Uganda's chess champions from the slums
- 25 April 2011
- From the section Africa
When Phiona Mutesi saw a chess board for the first time, five years ago, all she wanted to do was touch the pieces.
Then 10 years old, she was taught chess by a six-year-old girl, like her visiting a charity project for children in the slums of Uganda's capital, Kampala. "When I play my former teacher now, I always win," Phiona says and chuckles.
Those first improvised lessons set Phiona on the path to become a chess prodigy: At 15, she is her country's No 2 and the top woman player in the under-20 category - a title she has held for three consecutive years.
Last year, she travelled to Siberia to compete in the World Chess Olympiad.
And she has helped change the public's perception of chess and who in Uganda should play it.
Having grown up in Kampala's Katwe slum, Phiona never expected to succeed in anything, let alone travel abroad.
Her family's poverty forced her to leave school and sell food in the streets.
When Phiona dropped in at a project run by the Christian charity Sports Outreach Institute, coach Robert Katende was still unsure if chess could capture the imagination of slum children.
"We were running a soccer project, but some children were just not interested," Mr Katende told the BBC World Service.
"I wondered how I could get those kids involved, and because I had a chessboard and knew how to play chess, I gave it a try."
"I did have my doubts, because you do have to make an effort to learn chess," the 28-year-old added.
First time abroad
"These are kids who have never been to school, they are in a bad state, living below the poverty line," Mr Katende said. "They are so desperate, and many of them are orphaned."
Now playing chess has become almost a status symbol, not least because the children and teenagers get to travel to competitions.
When Phiona travelled outside Uganda for the first time, it was for a regional children's competition in South Sudan in 2009, with 16 African nations taking part.
"I was very nervous, because I had never been abroad and also met new players," Phiona told the BBC.
She won all her games. So did her teammates - two boys from the slums.
The trio also won the team championship.
Benjamin Mukumbya, one of the boys who competed in Juba, says chess has changed him.
"I used to be stubborn and would not listen to people's advice," said the 14-year-old, who is Uganda's under-16 champion.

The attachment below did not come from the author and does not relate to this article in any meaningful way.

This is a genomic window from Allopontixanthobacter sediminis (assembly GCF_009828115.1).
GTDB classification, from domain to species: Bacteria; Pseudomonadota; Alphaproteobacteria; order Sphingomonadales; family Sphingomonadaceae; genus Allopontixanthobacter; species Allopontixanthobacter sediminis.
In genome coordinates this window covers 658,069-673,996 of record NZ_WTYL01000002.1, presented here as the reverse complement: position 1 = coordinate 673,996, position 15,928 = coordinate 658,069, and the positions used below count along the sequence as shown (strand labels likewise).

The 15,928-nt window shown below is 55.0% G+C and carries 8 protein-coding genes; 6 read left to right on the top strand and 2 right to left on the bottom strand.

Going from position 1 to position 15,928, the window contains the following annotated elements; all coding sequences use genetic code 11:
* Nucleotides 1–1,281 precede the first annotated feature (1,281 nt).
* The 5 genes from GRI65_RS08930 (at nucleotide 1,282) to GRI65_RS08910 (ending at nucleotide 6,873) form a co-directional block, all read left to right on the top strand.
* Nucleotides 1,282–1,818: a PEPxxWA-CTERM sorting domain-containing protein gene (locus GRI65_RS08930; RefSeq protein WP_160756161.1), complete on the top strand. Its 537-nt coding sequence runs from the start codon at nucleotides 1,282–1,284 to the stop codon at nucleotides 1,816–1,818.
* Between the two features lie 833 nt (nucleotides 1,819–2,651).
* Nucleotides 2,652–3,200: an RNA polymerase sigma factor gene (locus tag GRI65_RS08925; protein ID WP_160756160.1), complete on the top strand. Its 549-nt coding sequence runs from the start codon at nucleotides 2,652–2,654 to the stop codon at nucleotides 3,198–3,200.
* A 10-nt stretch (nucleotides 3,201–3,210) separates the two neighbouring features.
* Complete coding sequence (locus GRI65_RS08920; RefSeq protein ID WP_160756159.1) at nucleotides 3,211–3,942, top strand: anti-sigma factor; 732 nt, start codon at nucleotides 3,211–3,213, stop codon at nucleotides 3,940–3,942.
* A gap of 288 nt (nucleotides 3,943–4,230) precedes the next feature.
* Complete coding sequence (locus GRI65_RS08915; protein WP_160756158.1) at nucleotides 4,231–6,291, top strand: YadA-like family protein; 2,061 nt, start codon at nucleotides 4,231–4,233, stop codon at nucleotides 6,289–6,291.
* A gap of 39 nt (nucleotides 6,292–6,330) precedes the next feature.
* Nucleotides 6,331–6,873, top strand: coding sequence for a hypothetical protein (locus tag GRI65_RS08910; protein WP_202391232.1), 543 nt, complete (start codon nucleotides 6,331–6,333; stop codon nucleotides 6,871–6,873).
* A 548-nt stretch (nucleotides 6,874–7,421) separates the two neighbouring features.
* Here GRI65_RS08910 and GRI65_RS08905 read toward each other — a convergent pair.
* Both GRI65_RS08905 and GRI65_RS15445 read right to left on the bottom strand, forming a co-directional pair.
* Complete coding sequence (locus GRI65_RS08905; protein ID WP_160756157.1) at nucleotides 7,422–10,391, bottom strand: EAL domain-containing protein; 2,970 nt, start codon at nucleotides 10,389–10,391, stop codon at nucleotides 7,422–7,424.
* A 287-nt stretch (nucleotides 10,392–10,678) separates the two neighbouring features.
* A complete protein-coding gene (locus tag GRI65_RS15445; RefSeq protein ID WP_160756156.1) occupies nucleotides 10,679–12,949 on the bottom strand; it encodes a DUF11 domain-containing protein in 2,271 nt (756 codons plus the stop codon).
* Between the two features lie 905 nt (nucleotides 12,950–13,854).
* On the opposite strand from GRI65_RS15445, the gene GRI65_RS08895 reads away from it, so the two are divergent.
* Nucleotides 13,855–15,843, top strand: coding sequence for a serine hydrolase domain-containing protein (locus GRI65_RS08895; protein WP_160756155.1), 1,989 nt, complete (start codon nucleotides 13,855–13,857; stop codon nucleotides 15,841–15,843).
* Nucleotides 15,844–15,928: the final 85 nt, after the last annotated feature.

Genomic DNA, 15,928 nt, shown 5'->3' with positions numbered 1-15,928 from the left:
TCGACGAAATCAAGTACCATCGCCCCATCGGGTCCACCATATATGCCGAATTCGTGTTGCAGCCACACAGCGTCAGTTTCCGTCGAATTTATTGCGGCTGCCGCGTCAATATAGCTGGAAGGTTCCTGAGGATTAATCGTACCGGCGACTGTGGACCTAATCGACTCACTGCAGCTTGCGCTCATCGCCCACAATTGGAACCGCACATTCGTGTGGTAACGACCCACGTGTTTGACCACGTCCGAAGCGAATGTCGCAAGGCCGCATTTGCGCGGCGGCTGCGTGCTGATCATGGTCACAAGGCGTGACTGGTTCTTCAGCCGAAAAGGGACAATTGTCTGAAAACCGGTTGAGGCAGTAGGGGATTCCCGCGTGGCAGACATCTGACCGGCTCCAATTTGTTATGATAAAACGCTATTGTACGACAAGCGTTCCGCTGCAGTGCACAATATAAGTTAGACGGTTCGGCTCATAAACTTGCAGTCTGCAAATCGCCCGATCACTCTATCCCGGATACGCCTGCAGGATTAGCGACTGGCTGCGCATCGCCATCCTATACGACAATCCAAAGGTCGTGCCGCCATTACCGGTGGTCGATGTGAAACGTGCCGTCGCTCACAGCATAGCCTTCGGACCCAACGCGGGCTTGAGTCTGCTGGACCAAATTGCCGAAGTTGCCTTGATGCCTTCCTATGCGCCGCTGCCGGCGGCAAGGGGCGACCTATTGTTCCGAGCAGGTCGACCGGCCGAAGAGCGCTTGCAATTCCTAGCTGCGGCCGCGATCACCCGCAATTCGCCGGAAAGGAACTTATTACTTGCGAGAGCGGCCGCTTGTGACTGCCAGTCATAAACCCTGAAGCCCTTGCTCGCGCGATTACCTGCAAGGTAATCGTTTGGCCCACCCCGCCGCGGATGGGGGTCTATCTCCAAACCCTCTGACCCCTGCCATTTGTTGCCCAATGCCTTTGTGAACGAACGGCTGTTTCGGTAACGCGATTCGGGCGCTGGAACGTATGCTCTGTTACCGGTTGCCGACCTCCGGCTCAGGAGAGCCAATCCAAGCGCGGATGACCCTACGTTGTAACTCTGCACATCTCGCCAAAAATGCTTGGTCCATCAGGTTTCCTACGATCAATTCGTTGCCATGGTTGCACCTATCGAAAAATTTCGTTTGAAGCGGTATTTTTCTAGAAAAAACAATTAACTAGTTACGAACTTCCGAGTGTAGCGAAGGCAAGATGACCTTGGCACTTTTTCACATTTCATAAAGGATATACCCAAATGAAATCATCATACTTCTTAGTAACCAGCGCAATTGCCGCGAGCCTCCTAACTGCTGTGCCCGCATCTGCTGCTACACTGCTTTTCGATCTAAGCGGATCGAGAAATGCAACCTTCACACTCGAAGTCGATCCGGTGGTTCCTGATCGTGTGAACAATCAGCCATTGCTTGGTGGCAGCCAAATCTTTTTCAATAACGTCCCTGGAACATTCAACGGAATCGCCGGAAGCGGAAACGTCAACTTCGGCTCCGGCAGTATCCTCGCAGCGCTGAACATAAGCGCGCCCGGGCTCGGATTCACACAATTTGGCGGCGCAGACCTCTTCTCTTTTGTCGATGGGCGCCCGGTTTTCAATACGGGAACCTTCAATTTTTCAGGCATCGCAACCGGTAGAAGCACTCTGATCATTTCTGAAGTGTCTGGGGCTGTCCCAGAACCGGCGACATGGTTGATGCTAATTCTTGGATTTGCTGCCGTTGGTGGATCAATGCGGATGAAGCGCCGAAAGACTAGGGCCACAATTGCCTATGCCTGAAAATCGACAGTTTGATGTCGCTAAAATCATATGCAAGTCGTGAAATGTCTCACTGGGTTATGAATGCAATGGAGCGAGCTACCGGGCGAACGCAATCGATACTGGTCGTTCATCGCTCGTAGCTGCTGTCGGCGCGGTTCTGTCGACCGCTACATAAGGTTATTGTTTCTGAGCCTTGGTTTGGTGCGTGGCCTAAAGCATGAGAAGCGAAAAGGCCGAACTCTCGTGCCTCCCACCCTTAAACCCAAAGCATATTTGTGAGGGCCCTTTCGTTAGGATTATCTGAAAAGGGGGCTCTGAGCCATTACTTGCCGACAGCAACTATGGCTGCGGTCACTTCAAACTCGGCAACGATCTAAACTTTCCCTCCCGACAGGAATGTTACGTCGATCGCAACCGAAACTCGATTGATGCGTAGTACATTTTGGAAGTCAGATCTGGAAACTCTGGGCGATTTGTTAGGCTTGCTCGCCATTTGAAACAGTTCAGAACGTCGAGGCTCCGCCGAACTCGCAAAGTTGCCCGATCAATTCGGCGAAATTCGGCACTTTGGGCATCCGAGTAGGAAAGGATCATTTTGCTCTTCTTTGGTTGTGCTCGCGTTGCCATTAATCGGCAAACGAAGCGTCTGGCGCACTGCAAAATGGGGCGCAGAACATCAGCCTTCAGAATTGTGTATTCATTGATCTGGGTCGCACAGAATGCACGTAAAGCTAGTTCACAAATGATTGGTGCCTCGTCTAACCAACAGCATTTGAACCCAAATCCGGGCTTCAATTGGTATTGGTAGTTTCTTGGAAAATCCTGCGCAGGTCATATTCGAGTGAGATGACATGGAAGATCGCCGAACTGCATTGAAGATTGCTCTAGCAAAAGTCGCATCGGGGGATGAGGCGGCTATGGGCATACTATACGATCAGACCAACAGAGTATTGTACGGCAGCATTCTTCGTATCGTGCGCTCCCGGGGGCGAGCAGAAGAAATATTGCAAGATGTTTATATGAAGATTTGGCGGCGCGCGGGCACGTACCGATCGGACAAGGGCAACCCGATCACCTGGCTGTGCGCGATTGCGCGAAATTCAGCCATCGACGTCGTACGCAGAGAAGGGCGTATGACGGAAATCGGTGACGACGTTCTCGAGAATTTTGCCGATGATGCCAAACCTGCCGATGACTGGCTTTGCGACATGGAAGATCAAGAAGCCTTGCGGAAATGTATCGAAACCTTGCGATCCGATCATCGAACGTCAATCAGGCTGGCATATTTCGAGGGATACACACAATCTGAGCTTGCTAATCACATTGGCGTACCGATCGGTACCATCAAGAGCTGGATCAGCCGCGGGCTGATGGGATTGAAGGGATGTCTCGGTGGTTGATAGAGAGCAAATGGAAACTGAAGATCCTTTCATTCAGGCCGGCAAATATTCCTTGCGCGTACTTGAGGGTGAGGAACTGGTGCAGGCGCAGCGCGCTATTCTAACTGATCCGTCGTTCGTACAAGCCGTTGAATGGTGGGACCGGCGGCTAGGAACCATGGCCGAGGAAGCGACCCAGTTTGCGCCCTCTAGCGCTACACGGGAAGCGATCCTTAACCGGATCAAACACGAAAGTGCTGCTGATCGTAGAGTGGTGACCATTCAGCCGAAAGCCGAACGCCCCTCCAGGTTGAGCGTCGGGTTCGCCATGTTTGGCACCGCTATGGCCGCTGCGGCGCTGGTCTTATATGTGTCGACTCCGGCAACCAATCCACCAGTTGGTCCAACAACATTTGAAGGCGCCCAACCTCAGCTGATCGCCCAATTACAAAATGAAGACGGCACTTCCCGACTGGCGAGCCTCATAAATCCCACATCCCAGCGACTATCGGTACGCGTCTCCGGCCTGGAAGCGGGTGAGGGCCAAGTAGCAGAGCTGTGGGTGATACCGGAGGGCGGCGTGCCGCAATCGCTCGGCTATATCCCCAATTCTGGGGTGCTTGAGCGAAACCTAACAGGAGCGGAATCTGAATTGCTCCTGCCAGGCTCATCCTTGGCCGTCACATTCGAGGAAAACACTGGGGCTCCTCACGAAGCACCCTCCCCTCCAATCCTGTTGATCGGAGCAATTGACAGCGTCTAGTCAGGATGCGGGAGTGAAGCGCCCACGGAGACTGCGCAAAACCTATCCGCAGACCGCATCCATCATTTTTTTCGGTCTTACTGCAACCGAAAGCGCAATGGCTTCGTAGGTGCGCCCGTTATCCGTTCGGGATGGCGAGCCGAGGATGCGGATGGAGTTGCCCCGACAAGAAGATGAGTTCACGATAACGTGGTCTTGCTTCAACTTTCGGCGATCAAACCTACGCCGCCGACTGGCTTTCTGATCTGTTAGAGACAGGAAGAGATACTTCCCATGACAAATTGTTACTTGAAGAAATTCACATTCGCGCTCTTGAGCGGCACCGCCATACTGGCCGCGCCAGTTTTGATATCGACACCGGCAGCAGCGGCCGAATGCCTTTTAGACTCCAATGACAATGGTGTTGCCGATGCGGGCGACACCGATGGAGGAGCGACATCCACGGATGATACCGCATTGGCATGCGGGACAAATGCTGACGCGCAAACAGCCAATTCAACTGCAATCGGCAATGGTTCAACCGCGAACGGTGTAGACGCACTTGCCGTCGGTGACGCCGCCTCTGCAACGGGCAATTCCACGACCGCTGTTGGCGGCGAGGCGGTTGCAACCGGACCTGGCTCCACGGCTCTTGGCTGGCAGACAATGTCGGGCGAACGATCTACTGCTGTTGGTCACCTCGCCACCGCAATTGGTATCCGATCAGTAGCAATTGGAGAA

"Now I listen, and I pick out what will help me."
He added that he also finds it easier to make plans and stick to them, "for example when I plan to read my books".
Phiona, who has just finished primary school, also said playing chess had helped her to plan ahead and persevere with her studies, "especially with mathematics".
More young players
Having watched some of his protegees make "amazing" progress and become more confident, Mr Katende is convinced that "skills acquired on the chess board can be transferred into the daily life of a slum kid".
"For me the the magic of chess is that you become like a prophet, seeing things that are ahead. You think of solutions for challenges to come, and when they come you have a remedy for each."
"When you live in a slum, you have to deal with challenges all day long. You wonder what you will eat, what you will drink, where you will sleep, how you will manage."
"That's why chess is a good platform for growth and development."
The Ugandan Chess Federation (UCF) did not agree at first, and Mr Katende had to work hard to persuade them to open the national junior championships for his protegees.
In Uganda, chess was seen as a sport only suitable for educated professionals and successful students.
"The Federation said the competition was for children at school, and some of these kids were not attending classes," the coach said. "But the UCF agreed in the end."
Now UCF General Secretary Godfrey Gali is glad his organisation listened to Mr Katende.
The number of under-20 players in Uganda has risen by 40% in the last few years, Mr Gali said.
He attributed the rise to the success stories of players like Phiona and Benjamin, "who have put a lot of time in to train, have put all their energy into it".
"Other young people also see that chess might open up opportunities to travel, and that makes it more exciting."
Mr Gali believes Phiona is only at the beginning of an international career as a chess player. But he worries that she might not receive the support she needs in order to make it all the way.
"It's really about opportunity. She has the capacity and she has the talent," Mr Gali said.
"The problem is that in Uganda a sport like chess is considered a past-time, and there is no money to build up and support champions."
When thinking about the events of the last few years, Mr Katende still wonders if he is dreaming.
"I look at the situation and ask myself: 'How can this be true?'," he said.
"I am so encouraged by the children's determination. I look at where they came from and the life they lead now. I know they are still struggling, but not the same as five years' back."